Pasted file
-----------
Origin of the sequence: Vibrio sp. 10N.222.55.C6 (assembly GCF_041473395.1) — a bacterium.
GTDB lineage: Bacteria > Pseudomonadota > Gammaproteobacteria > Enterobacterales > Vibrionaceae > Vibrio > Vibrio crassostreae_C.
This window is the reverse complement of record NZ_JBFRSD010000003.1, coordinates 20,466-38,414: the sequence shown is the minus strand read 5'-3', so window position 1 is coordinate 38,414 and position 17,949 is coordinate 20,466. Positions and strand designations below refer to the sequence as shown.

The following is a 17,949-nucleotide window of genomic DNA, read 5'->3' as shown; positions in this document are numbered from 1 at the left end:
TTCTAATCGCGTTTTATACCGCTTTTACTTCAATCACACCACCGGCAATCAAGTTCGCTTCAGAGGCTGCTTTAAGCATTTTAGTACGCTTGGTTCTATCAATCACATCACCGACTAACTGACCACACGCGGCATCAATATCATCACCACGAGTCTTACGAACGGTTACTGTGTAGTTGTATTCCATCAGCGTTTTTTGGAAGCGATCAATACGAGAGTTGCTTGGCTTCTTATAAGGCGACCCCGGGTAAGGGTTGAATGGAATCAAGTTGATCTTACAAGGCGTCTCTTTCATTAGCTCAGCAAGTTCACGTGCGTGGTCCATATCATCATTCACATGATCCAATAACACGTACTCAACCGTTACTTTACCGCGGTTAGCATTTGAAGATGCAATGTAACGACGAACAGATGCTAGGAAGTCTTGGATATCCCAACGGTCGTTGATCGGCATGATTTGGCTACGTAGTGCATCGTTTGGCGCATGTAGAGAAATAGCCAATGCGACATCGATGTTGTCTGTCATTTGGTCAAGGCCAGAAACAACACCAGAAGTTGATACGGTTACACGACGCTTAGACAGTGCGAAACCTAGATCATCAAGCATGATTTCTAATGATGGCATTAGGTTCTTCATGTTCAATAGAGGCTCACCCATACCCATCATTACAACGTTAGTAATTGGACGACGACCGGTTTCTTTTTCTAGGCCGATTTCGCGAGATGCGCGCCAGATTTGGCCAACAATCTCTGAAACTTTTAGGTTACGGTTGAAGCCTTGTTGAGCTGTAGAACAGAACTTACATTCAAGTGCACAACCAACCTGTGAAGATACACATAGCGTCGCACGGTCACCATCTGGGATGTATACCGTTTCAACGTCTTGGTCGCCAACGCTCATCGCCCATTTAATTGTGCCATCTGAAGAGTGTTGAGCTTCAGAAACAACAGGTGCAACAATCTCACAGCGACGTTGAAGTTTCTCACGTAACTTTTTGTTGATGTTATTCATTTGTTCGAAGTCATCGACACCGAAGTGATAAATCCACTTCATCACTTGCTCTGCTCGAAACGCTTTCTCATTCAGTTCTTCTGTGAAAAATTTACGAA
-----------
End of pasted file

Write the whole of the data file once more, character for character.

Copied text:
Origin of the sequence: Vibrio sp. 10N.222.55.C6 (assembly GCF_041473395.1) — a bacterium.
GTDB lineage: Bacteria > Pseudomonadota > Gammaproteobacteria > Enterobacterales > Vibrionaceae > Vibrio > Vibrio crassostreae_C.
This window is the reverse complement of record NZ_JBFRSD010000003.1, coordinates 20,466-38,414: the sequence shown is the minus strand read 5'-3', so window position 1 is coordinate 38,414 and position 17,949 is coordinate 20,466. Positions and strand designations below refer to the sequence as shown.

The following is a 17,949-nucleotide window of genomic DNA, read 5'->3' as shown; positions in this document are numbered from 1 at the left end:
TTCTAATCGCGTTTTATACCGCTTTTACTTCAATCACACCACCGGCAATCAAGTTCGCTTCAGAGGCTGCTTTAAGCATTTTAGTACGCTTGGTTCTATCAATCACATCACCGACTAACTGACCACACGCGGCATCAATATCATCACCACGAGTCTTACGAACGGTTACTGTGTAGTTGTATTCCATCAGCGTTTTTTGGAAGCGATCAATACGAGAGTTGCTTGGCTTCTTATAAGGCGACCCCGGGTAAGGGTTGAATGGAATCAAGTTGATCTTACAAGGCGTCTCTTTCATTAGCTCAGCAAGTTCACGTGCGTGGTCCATATCATCATTCACATGATCCAATAACACGTACTCAACCGTTACTTTACCGCGGTTAGCATTTGAAGATGCAATGTAACGACGAACAGATGCTAGGAAGTCTTGGATATCCCAACGGTCGTTGATCGGCATGATTTGGCTACGTAGTGCATCGTTTGGCGCATGTAGAGAAATAGCCAATGCGACATCGATGTTGTCTGTCATTTGGTCAAGGCCAGAAACAACACCAGAAGTTGATACGGTTACACGACGCTTAGACAGTGCGAAACCTAGATCATCAAGCATGATTTCTAATGATGGCATTAGGTTCTTCATGTTCAATAGAGGCTCACCCATACCCATCATTACAACGTTAGTAATTGGACGACGACCGGTTTCTTTTTCTAGGCCGATTTCGCGAGATGCGCGCCAGATTTGGCCAACAATCTCTGAAACTTTTAGGTTACGGTTGAAGCCTTGTTGAGCTGTAGAACAGAACTTACATTCAAGTGCACAACCAACCTGTGAAGATACACATAGCGTCGCACGGTCACCATCTGGGATGTATACCGTTTCAACGTCTTGGTCGCCAACGCTCATCGCCCATTTAATTGTGCCATCTGAAGAGTGTTGAGCTTCAGAAACAACAGGTGCAACAATCTCACAGCGACGTTGAAGTTTCTCACGTAACTTTTTGTTGATGTTATTCATTTGTTCGAAGTCATCGACACCGAAGTGATAAATCCACTTCATCACTTGCTCTGCTCGAAACGCTTTCTCATTCAGTTCTTCTGTGAAAAATTTACGAA